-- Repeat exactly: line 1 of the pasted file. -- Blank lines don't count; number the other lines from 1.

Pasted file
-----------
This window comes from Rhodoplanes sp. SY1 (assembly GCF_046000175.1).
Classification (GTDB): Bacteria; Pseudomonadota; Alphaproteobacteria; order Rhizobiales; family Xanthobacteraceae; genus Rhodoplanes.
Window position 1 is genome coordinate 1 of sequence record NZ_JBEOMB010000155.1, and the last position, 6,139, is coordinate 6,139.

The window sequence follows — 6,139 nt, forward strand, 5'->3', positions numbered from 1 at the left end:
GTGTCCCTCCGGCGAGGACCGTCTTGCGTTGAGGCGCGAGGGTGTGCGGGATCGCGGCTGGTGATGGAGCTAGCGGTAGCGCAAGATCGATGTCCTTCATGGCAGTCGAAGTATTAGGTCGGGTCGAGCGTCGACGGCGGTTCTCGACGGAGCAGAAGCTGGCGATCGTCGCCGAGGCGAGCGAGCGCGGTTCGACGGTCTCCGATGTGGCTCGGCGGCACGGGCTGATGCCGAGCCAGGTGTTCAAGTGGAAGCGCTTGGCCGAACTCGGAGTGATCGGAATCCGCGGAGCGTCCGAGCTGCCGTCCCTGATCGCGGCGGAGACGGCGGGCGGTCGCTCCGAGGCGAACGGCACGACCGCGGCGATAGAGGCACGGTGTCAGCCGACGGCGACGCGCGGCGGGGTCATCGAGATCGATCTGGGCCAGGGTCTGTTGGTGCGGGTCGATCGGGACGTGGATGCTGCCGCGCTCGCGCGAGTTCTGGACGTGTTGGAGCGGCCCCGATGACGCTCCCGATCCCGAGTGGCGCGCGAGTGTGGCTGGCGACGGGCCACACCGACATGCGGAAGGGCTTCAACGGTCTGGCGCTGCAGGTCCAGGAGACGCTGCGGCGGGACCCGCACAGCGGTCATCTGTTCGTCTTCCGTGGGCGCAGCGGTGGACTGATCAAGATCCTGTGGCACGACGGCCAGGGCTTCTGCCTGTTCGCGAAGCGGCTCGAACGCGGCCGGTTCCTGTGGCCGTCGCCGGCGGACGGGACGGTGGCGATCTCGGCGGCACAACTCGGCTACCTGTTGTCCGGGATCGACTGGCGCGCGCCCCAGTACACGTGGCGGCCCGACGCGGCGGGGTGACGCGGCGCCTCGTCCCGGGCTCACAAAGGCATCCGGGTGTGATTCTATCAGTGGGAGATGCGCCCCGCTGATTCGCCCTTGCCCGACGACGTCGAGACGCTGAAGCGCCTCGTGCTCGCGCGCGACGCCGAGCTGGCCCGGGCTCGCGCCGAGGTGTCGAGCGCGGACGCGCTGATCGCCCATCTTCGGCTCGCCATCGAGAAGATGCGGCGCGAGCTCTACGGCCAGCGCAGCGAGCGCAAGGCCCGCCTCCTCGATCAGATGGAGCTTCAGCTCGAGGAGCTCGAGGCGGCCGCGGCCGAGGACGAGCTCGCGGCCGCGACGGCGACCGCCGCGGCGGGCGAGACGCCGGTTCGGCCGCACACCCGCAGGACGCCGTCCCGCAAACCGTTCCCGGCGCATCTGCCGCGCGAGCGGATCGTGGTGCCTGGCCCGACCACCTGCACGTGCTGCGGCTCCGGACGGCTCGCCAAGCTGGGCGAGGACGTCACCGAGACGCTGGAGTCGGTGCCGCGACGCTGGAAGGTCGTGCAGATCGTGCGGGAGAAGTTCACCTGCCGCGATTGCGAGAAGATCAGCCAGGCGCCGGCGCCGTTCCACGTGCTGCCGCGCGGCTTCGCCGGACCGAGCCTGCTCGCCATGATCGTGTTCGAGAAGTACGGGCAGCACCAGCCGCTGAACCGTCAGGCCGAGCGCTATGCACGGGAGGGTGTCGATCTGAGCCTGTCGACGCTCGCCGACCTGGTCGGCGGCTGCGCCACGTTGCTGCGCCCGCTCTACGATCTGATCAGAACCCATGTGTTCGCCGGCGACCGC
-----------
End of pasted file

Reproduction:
This window comes from Rhodoplanes sp. SY1 (assembly GCF_046000175.1).